Latin American Black Hole

After successfully launching a startup in my early twenties and then managing a multi-billion dollar product launch in Corporate America, my first foray in to venture capital was within the walls of Darby Overseas Investments, a global private equity firm with over $1 billion in capital under management led by Nicholas Brady, former US Secretary of the Treasury and Chairman of Dillon Read & Co. In a not-so-common transaction (of a PE firm) in late 2003, Darby was acquired and is now a part of Franklin Templeton Investments.

I was a founding member of a small team that, in the doldrums of 2000, marketed an early-stage venture fund for technology companies across Latin America - Darby Technology Ventures LLC. In an arguably very difficult economic period, we put together an impressive group of strategic shareholders, which included global leaders such as IBM, Comcast, Cemex CxNetworks, Bechtel, Franklin Templeton, and (obviously) Darby Overseas.

I've since moved on to another team, this time in New York rather than Washington, but as I was reading The Deal a few weeks ago I came across a story on Darby's very first private equity fund portfolio (vintage year 1994). The story is particularly interesting as it touches on many of the difficulties faced by the private equity asset class in developing successful investments in emerging markets. There's clearly a lot of money to be made in emerging market transactions, however there's also a lot more to think about when deploying capital - sovereign risk, exit potential, currency risk, corruption, partner selection, and much more.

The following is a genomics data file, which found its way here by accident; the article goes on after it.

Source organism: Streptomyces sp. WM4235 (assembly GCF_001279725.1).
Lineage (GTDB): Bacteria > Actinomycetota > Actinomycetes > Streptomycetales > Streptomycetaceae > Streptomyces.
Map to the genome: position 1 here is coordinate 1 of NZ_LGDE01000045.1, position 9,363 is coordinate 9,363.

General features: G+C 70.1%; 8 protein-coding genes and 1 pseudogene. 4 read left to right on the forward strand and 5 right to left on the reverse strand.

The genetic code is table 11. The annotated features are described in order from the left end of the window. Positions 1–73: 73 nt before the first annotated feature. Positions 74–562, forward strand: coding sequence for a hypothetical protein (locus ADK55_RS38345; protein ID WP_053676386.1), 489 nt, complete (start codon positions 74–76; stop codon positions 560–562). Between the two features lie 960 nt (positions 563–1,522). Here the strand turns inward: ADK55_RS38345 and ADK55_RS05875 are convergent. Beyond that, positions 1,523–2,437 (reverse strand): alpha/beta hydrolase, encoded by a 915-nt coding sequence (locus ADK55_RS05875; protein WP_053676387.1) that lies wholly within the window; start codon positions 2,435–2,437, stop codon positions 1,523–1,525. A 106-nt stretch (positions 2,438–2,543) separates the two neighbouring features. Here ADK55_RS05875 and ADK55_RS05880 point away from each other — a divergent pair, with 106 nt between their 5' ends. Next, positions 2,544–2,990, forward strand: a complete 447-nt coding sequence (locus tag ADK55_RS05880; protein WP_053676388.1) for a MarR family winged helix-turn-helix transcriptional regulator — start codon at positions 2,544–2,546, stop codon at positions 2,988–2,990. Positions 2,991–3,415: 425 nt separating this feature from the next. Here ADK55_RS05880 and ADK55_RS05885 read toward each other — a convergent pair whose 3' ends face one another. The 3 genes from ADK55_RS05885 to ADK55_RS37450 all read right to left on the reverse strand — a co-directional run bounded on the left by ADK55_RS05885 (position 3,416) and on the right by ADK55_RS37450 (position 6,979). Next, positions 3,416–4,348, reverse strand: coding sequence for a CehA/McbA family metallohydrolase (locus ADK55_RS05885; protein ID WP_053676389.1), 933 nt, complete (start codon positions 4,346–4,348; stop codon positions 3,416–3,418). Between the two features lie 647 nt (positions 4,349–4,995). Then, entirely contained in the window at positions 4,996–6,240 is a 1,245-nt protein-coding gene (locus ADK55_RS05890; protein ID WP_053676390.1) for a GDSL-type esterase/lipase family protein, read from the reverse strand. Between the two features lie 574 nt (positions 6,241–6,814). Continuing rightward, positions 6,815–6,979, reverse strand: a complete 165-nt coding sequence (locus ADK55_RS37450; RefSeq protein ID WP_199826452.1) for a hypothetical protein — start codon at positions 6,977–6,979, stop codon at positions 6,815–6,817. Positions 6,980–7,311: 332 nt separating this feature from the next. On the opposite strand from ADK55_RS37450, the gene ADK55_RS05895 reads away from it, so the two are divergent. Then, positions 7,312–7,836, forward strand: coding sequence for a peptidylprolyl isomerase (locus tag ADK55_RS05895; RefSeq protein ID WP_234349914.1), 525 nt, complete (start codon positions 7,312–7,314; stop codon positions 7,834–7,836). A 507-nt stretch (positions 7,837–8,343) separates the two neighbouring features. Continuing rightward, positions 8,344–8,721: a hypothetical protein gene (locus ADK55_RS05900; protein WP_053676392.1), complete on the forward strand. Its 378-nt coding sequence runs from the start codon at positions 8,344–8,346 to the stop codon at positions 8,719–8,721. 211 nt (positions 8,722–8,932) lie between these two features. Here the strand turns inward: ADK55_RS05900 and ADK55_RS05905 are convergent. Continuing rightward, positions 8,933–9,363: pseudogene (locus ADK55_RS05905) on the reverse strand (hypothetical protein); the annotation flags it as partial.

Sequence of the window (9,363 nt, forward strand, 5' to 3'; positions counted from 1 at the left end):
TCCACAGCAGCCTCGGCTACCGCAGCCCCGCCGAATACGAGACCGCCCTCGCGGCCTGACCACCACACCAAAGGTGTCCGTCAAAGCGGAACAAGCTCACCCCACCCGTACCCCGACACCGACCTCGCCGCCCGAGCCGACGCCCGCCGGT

I'm quite fond of this paragraph (excerpted from The Deal):

More than anywhere, Latin America has stood out as a black hole for private equity, a place where capital goes to die. In the 1990s, elite US and European private equity firms, seduced by the region's muscular if uneven economic growth, began wagering, and squandering, billions in the region. In the end, a rash of fiscal collapses and currency crises, most recently in Argentina in 2001 and 2002, induced many of the wounded to scale back activities or pull out of Latin America altogether. That turbulent backdrop makes the resilience of Darby Overseas Investments Ltd all the more remarkable.
But, I will caution that the book isn't finished yet and it's principal authors (Nicholas Brady and others) are no longer around to help write the conclusion...
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